Swimming Core Training Interview with Dr. Angela Hibbs

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Today is a written interview by Dr. Angela Hibbs. As she described, she is a lecturer and sports biomechanics specialist. Her latest Swimming Core Trainingarticleentitled Isolated core training improves sprint performance in national-level junior swimmers is the topic of this interview. Here is her full list of research articles. If you enjoyed this piece, consider learning more about swimming core training with the Swimming Core Training product.

1. Please introduce yourself to the readers (how you started in the profession, education, credentials, experience, etc.).

My name is Dr Angela Hibbs, I am a senior lecturer at Northumbria University (UK) specialising in sports biomechanics and performance analysis. I completed my PhD in 2011 which focused on core training in swimmers and developing an effective core training intervention programme. I have over 8 years of experience working with elite sports performers and professional sports clubs both nationally and internationally. I worked at the English Institute of Sport for 6 years and the Australian Institute of Sport for 1 year providing biomechanical and performance analysis support to the athletes and teams.

2. You recently published an article core strength. What do we generally know about core strength and athletic performance? What about core strength and swimming performance?

Generally, it is agreed that core training, whether it be core strength or core stability, is essential for injury reduction and performance enhancement.  The term core strength is very vaguely defined in many articles, with the terms core strength and core stability being used to define the same training in many articles.  Fundamentally, they are two very different processes and both need to be trained specifically. Stability training focuses more on the stabiliser muscles (small muscles for posture and small corrections, not trained when doing heavy strength training).  Strength training focuses on the globaliser muscles (larger muscles which bring about movement).  Both are important to have effective core ability.

Specifically for swimming, core training is seen as essential due to the lack of a point of contact with a solid surface to produce force against.  All of the force has to be produced through the kinetic chain of the body (force developed from shoulders, to elbows to wrist to fingers).  To maximise this transfer of force, the muscles need to be ‘rigid’ and have ‘good posture’, hence ‘core stability’, poor core stability is represented as a weak middle where this force generation is lost in sideways movement of the trunk for example.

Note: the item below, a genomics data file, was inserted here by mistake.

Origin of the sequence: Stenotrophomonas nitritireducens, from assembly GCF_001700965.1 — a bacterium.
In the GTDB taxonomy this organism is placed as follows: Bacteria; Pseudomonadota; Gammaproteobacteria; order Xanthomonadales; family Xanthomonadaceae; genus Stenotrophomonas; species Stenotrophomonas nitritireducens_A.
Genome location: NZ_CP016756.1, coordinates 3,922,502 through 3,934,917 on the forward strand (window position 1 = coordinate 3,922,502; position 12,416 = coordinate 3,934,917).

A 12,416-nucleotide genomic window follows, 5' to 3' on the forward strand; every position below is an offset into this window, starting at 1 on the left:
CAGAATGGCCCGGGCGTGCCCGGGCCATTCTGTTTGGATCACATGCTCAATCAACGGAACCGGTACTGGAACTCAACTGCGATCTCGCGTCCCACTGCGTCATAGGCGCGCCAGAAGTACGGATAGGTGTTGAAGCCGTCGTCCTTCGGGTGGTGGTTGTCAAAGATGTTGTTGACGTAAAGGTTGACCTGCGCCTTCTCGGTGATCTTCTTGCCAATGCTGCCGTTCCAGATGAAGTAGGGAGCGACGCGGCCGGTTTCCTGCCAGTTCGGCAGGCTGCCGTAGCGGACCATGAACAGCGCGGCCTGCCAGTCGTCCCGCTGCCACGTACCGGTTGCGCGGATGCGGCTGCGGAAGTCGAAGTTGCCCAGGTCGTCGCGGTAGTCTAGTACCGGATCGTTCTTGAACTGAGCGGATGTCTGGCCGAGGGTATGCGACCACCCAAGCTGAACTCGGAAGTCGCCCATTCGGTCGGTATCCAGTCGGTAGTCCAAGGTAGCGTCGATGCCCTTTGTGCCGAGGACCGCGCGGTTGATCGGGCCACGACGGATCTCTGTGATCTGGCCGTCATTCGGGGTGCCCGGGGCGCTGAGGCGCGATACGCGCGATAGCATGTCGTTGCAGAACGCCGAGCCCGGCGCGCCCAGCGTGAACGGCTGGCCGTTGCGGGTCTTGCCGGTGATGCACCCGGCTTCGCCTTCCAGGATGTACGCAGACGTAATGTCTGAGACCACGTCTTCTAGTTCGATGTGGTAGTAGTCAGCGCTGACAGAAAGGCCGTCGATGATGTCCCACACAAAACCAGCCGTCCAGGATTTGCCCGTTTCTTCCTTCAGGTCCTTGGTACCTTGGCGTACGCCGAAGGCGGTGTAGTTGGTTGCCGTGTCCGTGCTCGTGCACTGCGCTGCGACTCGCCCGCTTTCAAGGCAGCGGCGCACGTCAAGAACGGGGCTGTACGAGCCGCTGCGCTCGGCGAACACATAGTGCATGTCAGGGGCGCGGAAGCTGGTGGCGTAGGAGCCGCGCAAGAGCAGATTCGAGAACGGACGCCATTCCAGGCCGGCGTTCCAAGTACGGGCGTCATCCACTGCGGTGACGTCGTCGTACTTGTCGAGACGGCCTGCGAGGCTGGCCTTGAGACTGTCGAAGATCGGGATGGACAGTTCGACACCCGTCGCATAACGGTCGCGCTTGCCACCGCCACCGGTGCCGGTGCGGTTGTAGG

3. What did your study look at?

The aim of the study was to quantify the effects of a 12-week isolated core training programme on 50-m front crawl swim time and measures of core musculature functionally relevant to swimming.  We did this by recruiting 2 groups of swimmers; The intervention group completed the core training, incorporating exercises targeting the lumbo-pelvic complex and upper region extending to the scapula, three times per week for 12 weeks (this core training was performed in addition to the normal pool-based swimming programme), the control group maintained their usual pool-based swimming programme but performed no extra core specific training.

4. Were there any other core exercises you considered?Ryan-2BLochte-2BCore

One of my initial PhD research studies investigated some of the ‘popular’ core training exercises and measured the muscle activity using electromyography to establish which exercises activated which muscles to what extent.  This was to enable us to design a well-planned and balanced core training programme which would target all of the core muscles we wanted to enhance the chance of seeing a performance enhancement.  These initial exercises included static, dynamic, symmetrical and asymmetrical movements of low and high loading on the muscles.

It was decided that a lot of the static exercises were not functional enough to transfer any training improvements into swim performance so they were discarded.

5. What were the results of your study?

Compared to the control group, the core training intervention group had a possibly large beneficial effect on 50-m swim time, this represented a 2% improvement on 50m swim time. Results also showed small-moderate improvements on specific core ability tests; such as the prone-bridge endurance test and straight-arm maximum strength pull-down test. The results showed moderate to large increases in peak EMG activity of the core musculature during isolated tests of maximal voluntary contraction of the core muscles analysed, this suggests that the individuals had gained strength in the core muscles as a result of the core training programme.